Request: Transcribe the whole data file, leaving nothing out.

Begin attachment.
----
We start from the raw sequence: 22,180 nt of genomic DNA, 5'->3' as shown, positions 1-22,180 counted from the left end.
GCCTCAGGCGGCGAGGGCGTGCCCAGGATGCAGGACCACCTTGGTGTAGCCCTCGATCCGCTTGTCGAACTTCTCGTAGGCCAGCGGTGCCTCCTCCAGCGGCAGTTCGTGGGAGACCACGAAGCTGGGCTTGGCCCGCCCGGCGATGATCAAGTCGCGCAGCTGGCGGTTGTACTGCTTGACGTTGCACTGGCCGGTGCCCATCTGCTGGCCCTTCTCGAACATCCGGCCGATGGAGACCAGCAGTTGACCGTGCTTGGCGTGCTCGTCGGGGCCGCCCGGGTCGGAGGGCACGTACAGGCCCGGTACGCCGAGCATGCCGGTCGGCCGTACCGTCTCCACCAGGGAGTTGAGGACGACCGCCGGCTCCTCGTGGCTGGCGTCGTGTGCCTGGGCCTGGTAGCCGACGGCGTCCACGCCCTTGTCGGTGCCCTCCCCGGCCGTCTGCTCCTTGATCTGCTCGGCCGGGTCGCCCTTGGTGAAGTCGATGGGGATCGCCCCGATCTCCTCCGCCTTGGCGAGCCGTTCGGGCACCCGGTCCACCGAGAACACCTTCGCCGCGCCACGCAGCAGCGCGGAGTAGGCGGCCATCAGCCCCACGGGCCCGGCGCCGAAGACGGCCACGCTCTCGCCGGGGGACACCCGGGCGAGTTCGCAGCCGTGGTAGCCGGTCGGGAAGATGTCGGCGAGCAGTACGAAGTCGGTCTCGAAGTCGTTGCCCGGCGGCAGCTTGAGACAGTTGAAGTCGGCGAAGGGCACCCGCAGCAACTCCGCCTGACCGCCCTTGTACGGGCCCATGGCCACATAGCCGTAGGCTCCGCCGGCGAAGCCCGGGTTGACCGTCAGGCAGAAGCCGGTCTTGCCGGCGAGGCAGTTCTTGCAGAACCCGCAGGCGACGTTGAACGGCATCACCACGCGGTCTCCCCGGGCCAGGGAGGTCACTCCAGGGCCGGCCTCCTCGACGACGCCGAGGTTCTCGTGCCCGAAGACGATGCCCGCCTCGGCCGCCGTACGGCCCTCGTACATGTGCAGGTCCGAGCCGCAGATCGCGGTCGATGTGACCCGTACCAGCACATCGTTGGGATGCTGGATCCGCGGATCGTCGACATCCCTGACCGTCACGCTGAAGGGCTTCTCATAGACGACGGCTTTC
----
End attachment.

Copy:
We start from the raw sequence: 22,180 nt of genomic DNA, 5'->3' as shown, positions 1-22,180 counted from the left end.
GCCTCAGGCGGCGAGGGCGTGCCCAGGATGCAGGACCACCTTGGTGTAGCCCTCGATCCGCTTGTCGAACTTCTCGTAGGCCAGCGGTGCCTCCTCCAGCGGCAGTTCGTGGGAGACCACGAAGCTGGGCTTGGCCCGCCCGGCGATGATCAAGTCGCGCAGCTGGCGGTTGTACTGCTTGACGTTGCACTGGCCGGTGCCCATCTGCTGGCCCTTCTCGAACATCCGGCCGATGGAGACCAGCAGTTGACCGTGCTTGGCGTGCTCGTCGGGGCCGCCCGGGTCGGAGGGCACGTACAGGCCCGGTACGCCGAGCATGCCGGTCGGCCGTACCGTCTCCACCAGGGAGTTGAGGACGACCGCCGGCTCCTCGTGGCTGGCGTCGTGTGCCTGGGCCTGGTAGCCGACGGCGTCCACGCCCTTGTCGGTGCCCTCCCCGGCCGTCTGCTCCTTGATCTGCTCGGCCGGGTCGCCCTTGGTGAAGTCGATGGGGATCGCCCCGATCTCCTCCGCCTTGGCGAGCCGTTCGGGCACCCGGTCCACCGAGAACACCTTCGCCGCGCCACGCAGCAGCGCGGAGTAGGCGGCCATCAGCCCCACGGGCCCGGCGCCGAAGACGGCCACGCTCTCGCCGGGGGACACCCGGGCGAGTTCGCAGCCGTGGTAGCCGGTCGGGAAGATGTCGGCGAGCAGTACGAAGTCGGTCTCGAAGTCGTTGCCCGGCGGCAGCTTGAGACAGTTGAAGTCGGCGAAGGGCACCCGCAGCAACTCCGCCTGACCGCCCTTGTACGGGCCCATGGCCACATAGCCGTAGGCTCCGCCGGCGAAGCCCGGGTTGACCGTCAGGCAGAAGCCGGTCTTGCCGGCGAGGCAGTTCTTGCAGAACCCGCAGGCGACGTTGAACGGCATCACCACGCGGTCTCCCCGGGCCAGGGAGGTCACTCCAGGGCCGGCCTCCTCGACGACGCCGAGGTTCTCGTGCCCGAAGACGATGCCCGCCTCGGCCGCCGTACGGCCCTCGTACATGTGCAGGTCCGAGCCGCAGATCGCGGTCGATGTGACCCGTACCAGCACATCGTTGGGATGCTGGATCCGCGGATCGTCGACATCCCTGACCGTCACGCTGAAGGGCTTCTCATAGACGACGGCTTTC